Transparency International condemns harassment of its chapter in Sri Lanka

Issued by Transparency International Secretariat

Transparency International, the global anti-corruption movement, condemns the continued harassment of its chapter in Sri Lanka, including a growing number of death threats to the staff, and demands the government investigate.

Transparency International Sri Lanka’s work is centred on fighting corruption in Sri Lanka. To this end it has monitored elections, trained local government officials on budget transparency and has run a series of workshops to train journalists how to uncover corruption in the both the public and private sectors.

In the past few months there has been an escalation in the number of threats the chapter has faced, although it has been under attack for several years. Family members of the staff have been threatened and people working for the chapter have had to be temporarily relocated. So far the security services have done little to help.

“The government should actively protect the space for civil society and condemn the continued attacks on Transparency International Sri Lanka. Its silence makes it complicit. We call on the authorities to both speak out against these actions and to investigate the threats,” said Elena Panfilova, vice-chair of Transparency International.

This year three journalist training workshops and two other events organised by the chapter have been disrupted with threats of violence, forcing some venues to cancel the events. Transparency International Sri Lanka staff has been singled out and threatened.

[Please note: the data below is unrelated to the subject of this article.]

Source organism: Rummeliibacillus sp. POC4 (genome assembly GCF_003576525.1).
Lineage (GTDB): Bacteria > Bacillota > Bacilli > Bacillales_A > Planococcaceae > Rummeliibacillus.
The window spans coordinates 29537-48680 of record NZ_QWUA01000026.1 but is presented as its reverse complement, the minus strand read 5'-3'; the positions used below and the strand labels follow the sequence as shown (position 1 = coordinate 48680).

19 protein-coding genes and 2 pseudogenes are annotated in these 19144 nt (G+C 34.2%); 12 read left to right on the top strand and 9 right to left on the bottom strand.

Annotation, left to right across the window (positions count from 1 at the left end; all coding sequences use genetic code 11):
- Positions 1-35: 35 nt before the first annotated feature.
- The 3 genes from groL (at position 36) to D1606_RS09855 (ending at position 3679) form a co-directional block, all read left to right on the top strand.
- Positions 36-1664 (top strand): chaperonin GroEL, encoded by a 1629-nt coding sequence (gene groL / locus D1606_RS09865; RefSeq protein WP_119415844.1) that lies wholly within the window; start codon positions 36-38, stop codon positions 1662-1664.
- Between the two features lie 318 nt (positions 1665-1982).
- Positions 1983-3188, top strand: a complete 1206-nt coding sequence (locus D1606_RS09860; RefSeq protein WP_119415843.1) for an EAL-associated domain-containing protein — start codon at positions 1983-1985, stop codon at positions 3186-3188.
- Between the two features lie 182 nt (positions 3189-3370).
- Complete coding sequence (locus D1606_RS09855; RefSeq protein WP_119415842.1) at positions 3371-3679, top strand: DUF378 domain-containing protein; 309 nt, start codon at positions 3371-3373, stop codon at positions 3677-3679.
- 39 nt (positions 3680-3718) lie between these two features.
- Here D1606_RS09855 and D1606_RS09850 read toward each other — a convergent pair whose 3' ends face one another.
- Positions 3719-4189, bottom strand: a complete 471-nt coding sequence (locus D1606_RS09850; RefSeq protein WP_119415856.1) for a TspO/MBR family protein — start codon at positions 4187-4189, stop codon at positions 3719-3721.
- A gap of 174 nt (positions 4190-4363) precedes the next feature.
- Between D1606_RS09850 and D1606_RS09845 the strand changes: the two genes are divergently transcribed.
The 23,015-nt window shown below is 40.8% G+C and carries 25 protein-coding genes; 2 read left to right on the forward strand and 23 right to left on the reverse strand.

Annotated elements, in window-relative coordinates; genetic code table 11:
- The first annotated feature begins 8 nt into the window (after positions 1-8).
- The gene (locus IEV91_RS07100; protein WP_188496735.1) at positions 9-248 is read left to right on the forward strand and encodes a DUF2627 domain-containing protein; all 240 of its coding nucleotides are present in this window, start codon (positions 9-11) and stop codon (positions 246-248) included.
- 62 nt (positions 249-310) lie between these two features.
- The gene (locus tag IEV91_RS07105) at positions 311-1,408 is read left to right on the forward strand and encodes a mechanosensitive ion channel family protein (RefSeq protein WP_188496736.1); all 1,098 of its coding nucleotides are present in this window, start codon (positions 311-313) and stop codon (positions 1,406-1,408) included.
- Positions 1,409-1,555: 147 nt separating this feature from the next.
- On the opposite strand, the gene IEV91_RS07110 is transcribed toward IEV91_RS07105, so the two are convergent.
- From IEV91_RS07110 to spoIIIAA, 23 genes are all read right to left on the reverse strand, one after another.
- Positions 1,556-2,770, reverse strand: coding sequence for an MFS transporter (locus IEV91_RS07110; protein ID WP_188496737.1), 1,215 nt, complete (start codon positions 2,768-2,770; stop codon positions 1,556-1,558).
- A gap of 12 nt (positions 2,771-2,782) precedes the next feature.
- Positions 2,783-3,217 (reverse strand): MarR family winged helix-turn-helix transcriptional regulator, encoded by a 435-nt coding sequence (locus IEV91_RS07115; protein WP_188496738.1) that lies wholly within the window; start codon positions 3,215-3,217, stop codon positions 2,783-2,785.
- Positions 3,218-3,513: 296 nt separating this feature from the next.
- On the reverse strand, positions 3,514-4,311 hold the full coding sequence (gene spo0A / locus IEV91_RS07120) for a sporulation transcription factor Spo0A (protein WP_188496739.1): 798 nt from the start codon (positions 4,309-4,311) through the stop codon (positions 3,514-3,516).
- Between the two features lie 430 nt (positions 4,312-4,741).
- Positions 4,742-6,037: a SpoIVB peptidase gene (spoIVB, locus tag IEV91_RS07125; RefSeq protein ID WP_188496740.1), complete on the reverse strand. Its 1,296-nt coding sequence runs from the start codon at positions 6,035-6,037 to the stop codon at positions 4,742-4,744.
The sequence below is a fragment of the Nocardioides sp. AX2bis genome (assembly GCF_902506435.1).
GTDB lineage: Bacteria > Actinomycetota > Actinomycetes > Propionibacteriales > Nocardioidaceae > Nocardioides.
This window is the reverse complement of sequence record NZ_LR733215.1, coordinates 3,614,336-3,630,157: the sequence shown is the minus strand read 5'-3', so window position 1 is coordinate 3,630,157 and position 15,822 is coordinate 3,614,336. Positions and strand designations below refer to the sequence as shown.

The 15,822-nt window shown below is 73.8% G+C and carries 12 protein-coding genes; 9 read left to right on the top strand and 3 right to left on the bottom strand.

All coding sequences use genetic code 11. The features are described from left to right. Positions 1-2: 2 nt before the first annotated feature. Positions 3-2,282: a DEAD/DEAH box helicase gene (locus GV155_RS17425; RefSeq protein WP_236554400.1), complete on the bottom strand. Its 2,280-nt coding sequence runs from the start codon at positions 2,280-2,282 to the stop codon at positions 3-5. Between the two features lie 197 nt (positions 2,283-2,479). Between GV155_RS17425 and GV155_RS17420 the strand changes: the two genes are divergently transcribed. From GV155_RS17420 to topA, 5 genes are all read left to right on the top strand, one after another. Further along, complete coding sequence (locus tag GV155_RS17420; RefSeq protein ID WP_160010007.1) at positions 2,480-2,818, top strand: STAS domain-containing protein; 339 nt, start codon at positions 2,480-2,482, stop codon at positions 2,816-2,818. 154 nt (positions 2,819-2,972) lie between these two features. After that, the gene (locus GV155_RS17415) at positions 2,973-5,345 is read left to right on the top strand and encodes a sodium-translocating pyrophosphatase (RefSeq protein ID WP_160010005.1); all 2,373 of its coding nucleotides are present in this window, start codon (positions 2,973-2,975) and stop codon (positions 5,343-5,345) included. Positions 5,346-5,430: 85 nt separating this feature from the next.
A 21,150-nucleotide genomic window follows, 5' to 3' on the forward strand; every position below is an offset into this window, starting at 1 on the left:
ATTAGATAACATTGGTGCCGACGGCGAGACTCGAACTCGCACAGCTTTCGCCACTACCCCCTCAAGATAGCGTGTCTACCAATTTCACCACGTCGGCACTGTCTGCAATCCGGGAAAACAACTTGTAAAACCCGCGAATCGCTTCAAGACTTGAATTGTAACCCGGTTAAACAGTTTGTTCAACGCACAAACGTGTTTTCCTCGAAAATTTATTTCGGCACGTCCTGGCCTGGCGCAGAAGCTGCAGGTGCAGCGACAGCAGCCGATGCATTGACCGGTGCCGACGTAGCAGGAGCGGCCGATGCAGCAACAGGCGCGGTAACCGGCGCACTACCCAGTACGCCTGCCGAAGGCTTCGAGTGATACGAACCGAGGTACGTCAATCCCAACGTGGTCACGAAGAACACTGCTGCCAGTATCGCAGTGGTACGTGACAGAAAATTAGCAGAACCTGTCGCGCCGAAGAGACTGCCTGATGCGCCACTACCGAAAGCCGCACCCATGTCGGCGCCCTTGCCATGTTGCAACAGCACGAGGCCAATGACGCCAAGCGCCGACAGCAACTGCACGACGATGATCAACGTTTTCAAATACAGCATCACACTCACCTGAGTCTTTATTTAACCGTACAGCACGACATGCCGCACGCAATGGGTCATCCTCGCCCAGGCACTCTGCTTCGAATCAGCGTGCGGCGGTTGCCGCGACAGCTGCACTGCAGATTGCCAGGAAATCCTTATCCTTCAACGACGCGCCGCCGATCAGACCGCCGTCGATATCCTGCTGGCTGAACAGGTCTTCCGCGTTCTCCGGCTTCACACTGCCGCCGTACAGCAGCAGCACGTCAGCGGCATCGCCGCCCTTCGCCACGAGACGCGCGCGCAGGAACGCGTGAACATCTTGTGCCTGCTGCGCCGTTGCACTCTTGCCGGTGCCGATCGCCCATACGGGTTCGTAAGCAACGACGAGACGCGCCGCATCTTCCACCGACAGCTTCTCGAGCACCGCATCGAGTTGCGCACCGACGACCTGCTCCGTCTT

This comes at a time when the government is actively trying to close the space for civil society in Sri Lanka and is threatening to introduce restrictive regulations.

 “The role of civil society is to hold those in power to account and to do this it must be allowed to function free from intimidation. The anti-corruption work that Transparency International Sri Lanka undertakes strengthens the trust that citizens have in their leaders by calling for more transparent government and educating citizens how to fight corruption,” said Panfilova.

In October Transparency International’s membership passed a resolution calling on all governments to act now to safeguard the space for civil society in the fight against corruption and for basic rights to work free from fear, harassment and intimidation.

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